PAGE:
#### Data split.

The train-test split was performed over the 25 patients dataset, training dataset used only for hyperparameter tuning, model selection and model fitting, and a testing dataset from which we get the predictions of fitted models and use them as priors in the VEP pipeline. Not all of the 25 patients had all the necessary data for the VEP pipeline, so we put those patients into the train dataset. The final training dataset contained 16 patients (9 in the testing dataset).

We observed heterogeneous ^{23}Na-MRI feature patterns at the individual level, which initially provided weak performance. So we opted to split the train set to train the models on data with different patterns. We arbitrarily choose to split into two different datasets using spectral embedding (Luxburg, 2007) with 2-dimensional projected subspaces. The patients with the mean value of the first eigenvector in the EZN over 0 were included in the training dataset 1, and the others in the training dataset 2, making two sets of eight patients each. Briefly, spectral embedding is a nonlinear dimensionality reduction using Laplacian eigenmaps, which preserves the local geometry. Here, we used a graph of nearest neighbors to construct the affinity matrix. After this stage, Laplacian decomposition is applied to the corresponding graph Laplacian. The eigenvectors for each data point provide the resulting transformation. Here, spectral embedding dimensionality reduction that preserves the local geometry is crucial to categorize patients with similar ^{23}Na-MRI feature patterns. Figure 4 illustrate the added value of this approach.

#### Feature analysis procedure.

The first step consists in applying a polynomial transform to features (degree = 2, with interaction terms), basically creating new input features from existing features. The resulting polynomial features correspond to the initial feature plus squared features and interaction terms of each pair of the initial features, obtaining 15 features, in addition to the two categorical features (17 altogether) considered here: “lesional patient,” binary vector containing 1 for regions of a patient with a lesion, and “lesional zone,” binary vector containing 1 for lesional regions. Thanks to the exponent, this transformation separates small and big values and thus changes the probability distribution. The addition of polynomial features to model inputs allowed the model to identify nonlinear patterns alongside linear patterns (Kuhn & Johnson, 2019). Polynomial transformation was followed by a data standardization step, needed for the majority of machine learning models.

The next step was permutation feature importance, which corresponds to the decrease in the model score when a feature values are randomly permuted (Breiman, 2001). This procedure can be applied multiple times on repeated permutation of a feature (repeated 10 times here). For each model and on both training sets, this approach was validated using nested cross validation. For each cross-validation fold, permutation feature importance got a fitted predictive model and training-split of a fold as inputs. Then it computed the reference score of the model on the data, in this instance balanced accuracy. Next, each feature was randomly permuted 10 times, computing at each repetition the permuted score. The importance was finally obtained from the difference between the reference score and the permuted scores.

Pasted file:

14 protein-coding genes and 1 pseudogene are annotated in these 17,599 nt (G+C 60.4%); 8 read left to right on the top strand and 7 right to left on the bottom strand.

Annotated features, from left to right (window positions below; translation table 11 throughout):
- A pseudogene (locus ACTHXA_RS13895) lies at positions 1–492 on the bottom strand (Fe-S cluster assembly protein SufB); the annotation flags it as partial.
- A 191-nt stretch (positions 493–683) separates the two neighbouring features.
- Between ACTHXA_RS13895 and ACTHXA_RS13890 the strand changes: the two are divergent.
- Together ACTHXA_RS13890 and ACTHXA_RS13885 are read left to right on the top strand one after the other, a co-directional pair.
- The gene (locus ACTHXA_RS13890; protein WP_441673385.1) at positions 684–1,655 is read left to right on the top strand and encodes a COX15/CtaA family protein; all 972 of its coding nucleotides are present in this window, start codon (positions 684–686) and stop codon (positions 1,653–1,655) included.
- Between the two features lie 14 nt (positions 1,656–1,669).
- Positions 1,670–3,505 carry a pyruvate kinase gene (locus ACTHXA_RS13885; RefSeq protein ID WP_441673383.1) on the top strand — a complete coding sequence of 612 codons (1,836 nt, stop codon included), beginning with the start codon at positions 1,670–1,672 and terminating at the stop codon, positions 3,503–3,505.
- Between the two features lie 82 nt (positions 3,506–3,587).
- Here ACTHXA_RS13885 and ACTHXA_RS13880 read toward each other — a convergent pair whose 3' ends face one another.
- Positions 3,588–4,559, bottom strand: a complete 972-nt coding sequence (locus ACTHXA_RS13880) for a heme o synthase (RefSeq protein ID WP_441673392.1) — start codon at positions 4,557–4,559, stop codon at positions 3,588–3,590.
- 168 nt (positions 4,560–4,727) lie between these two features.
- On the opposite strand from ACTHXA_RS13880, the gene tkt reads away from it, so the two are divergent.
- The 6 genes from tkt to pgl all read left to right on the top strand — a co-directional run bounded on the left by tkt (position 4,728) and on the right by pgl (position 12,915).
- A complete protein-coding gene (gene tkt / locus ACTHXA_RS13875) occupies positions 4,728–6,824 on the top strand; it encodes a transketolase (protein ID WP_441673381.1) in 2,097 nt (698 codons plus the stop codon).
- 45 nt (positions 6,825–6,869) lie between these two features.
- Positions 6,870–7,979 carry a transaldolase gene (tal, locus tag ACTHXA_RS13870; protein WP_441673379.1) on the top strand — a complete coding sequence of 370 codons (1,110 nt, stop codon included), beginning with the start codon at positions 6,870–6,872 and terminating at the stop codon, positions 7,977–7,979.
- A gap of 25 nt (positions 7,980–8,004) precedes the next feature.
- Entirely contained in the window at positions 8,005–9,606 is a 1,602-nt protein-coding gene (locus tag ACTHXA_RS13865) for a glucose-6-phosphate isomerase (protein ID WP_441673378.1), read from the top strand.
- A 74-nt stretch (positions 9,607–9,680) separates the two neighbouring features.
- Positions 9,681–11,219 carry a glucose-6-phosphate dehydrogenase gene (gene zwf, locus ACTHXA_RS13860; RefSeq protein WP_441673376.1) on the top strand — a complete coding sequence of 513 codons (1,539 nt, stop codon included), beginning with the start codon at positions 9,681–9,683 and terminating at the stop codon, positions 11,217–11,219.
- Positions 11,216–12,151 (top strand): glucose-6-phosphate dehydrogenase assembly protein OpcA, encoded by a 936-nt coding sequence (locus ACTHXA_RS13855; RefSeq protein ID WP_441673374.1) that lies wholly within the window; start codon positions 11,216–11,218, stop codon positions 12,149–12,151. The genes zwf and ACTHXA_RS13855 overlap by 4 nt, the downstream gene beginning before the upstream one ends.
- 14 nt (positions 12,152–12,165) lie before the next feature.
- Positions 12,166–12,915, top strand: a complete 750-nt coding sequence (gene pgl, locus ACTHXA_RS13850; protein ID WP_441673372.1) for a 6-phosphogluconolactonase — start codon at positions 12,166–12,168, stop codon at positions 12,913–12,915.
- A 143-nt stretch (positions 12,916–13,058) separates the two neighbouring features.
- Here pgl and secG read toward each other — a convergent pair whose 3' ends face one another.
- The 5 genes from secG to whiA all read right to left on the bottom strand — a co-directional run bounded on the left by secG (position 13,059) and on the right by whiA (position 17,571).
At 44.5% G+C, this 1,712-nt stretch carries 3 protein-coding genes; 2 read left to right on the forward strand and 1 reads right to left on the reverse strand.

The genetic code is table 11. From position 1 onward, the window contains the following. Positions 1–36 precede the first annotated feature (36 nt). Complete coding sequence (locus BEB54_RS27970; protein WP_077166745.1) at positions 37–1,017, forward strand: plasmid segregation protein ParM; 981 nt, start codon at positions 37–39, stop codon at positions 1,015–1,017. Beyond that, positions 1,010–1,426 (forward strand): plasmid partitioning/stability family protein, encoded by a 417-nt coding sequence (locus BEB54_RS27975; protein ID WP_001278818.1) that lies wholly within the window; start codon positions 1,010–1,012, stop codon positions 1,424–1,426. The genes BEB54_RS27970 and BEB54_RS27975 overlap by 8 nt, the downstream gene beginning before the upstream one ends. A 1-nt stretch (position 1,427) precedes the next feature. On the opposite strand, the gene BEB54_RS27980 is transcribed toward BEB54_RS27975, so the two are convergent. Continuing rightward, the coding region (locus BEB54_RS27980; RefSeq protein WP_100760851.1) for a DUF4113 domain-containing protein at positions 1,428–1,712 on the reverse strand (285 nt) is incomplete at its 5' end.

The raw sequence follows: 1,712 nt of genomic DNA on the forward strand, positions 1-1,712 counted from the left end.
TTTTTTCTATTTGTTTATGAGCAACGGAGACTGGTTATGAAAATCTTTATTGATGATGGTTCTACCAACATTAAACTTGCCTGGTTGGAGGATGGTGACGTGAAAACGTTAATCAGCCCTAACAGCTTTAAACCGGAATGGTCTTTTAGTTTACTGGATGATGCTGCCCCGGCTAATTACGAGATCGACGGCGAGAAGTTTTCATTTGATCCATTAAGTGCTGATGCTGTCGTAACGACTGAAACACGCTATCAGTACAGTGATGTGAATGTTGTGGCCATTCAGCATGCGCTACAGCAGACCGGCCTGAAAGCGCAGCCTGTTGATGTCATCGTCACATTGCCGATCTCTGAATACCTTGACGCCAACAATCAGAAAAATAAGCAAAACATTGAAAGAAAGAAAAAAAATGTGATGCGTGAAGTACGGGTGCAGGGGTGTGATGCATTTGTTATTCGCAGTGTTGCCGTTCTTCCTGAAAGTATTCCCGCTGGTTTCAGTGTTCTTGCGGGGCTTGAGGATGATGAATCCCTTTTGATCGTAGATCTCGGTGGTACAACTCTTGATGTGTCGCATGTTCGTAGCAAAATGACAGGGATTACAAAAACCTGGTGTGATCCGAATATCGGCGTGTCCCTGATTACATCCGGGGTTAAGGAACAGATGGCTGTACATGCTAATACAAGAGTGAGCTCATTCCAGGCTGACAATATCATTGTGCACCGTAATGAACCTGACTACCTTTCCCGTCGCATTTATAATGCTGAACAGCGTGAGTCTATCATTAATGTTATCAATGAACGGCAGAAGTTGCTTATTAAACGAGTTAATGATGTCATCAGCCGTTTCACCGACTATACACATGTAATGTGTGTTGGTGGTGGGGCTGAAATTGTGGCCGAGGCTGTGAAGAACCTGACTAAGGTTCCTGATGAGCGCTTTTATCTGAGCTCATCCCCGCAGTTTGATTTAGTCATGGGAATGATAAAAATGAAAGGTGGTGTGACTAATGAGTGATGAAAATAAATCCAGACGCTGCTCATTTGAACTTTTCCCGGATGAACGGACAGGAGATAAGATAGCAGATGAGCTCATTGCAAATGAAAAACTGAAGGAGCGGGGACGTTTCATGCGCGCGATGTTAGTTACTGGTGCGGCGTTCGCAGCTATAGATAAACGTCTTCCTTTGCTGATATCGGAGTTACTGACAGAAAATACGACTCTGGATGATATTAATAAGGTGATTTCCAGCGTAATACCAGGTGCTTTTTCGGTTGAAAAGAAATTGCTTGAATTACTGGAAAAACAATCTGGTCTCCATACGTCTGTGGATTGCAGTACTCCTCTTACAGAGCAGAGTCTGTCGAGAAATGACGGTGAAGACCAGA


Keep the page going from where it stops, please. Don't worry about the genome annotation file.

The nested cross-validation and the resampling technique used in the hyperparameters tuning were also used in this procedure; the cross-validation providing the training and the validation folds, where the training fold was resampled according to the resampling procedure described in the next section. The so-called permutation importance is estimated by computing the difference between baselines core and permuted score. For each model and training set, the decision threshold of the permutation importance was set to 0.05, considering (arbitrarily) that the most important features should induce a score drop of at least 0.05 when permuted.

#### Model selection procedure and priors estimation.

Feature permutation outcomes are used as predictors in the following steps. Models hyper-parameters were tuned using a grid search function, which searches over a specified set of parameters values (Table 1) the best mixture of parameters. Each mixture provides a model that will fit on the training dataset, and then provides a performance score, here balanced accuracy. Cross-validated grid search over a parameter grid optimizes parameters of the models. We used a nested cross-validation (CV) approach (Wainer & Cawley, 2018), resampling the train-split of each CV fold (Batista, Prati, & Monard, 2004). In our nested CV, the outer fold contains two patients and the inner fold is composed of one patient. For each fold the minority class is oversampled to 60 points while the majority class is oversampled to 180 points before undersampling by ENN, which preserves a relative imbalance, managed by model class weights. The decision about the sets of parameters to use is based on their respective models performance, using the mean cross-validated validation score and the scores difference (mean CV train score − mean CV validation score). The models should have a mean cross-validated score above 0.65 to remove all the models with a performance close to the chance-level. A score difference lower than 0.1 removes all models that overfit, that is, train score is much higher than the validation score.

The parameter combinations retained provide 12 models. In order to reduce the number of models, we have chosen a model for each training dataset—as all models reached similar performance—considering the mean test balanced accuracy maximum value. The parameters and scores of the selected models are listed in Table 1.